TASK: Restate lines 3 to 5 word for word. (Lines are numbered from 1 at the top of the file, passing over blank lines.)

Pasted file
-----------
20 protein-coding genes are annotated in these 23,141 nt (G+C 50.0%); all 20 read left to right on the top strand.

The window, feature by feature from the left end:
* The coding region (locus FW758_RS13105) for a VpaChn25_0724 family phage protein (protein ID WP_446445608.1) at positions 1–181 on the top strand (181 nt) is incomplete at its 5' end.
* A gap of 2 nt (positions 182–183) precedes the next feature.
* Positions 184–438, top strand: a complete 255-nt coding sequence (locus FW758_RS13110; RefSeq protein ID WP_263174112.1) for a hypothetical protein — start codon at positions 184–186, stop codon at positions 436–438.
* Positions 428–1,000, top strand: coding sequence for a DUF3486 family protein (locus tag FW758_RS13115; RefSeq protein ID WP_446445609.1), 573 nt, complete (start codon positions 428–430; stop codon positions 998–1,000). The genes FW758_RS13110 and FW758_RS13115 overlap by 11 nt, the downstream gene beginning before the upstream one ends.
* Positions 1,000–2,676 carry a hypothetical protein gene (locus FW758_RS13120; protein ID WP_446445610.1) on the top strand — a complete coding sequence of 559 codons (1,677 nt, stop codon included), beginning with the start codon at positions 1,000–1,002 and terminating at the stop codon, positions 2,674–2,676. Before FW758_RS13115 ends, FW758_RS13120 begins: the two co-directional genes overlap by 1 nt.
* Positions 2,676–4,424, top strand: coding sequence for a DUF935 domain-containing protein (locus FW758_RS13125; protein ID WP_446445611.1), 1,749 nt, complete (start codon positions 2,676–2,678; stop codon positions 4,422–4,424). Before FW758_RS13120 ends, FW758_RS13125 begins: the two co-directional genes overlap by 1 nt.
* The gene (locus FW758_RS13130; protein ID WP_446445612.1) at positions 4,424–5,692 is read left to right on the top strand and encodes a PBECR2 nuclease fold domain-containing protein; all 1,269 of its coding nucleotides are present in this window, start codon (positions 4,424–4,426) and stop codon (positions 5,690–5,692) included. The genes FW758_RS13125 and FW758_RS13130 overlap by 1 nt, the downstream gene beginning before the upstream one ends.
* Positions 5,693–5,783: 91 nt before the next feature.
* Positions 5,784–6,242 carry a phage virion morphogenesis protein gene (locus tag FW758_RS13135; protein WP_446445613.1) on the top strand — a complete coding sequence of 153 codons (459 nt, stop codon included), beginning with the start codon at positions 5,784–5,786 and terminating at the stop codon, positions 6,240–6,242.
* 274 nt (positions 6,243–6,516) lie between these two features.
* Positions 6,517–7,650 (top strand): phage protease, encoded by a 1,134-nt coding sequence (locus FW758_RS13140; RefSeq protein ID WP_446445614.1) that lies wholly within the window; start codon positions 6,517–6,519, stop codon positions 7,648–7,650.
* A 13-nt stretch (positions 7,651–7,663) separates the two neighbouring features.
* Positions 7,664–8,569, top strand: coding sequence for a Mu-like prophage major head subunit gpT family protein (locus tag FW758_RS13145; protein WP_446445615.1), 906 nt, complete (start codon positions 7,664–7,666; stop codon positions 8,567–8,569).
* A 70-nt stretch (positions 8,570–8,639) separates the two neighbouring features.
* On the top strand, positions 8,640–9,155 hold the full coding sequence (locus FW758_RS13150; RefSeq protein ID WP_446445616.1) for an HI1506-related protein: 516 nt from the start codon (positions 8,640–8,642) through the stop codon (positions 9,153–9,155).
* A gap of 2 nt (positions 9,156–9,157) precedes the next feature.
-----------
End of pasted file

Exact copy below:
* The coding region (locus FW758_RS13105) for a VpaChn25_0724 family phage protein (protein ID WP_446445608.1) at positions 1–181 on the top strand (181 nt) is incomplete at its 5' end.
* A gap of 2 nt (positions 182–183) precedes the next feature.
* Positions 184–438, top strand: a complete 255-nt coding sequence (locus FW758_RS13110; RefSeq protein ID WP_263174112.1) for a hypothetical protein — start codon at positions 184–186, stop codon at positions 436–438.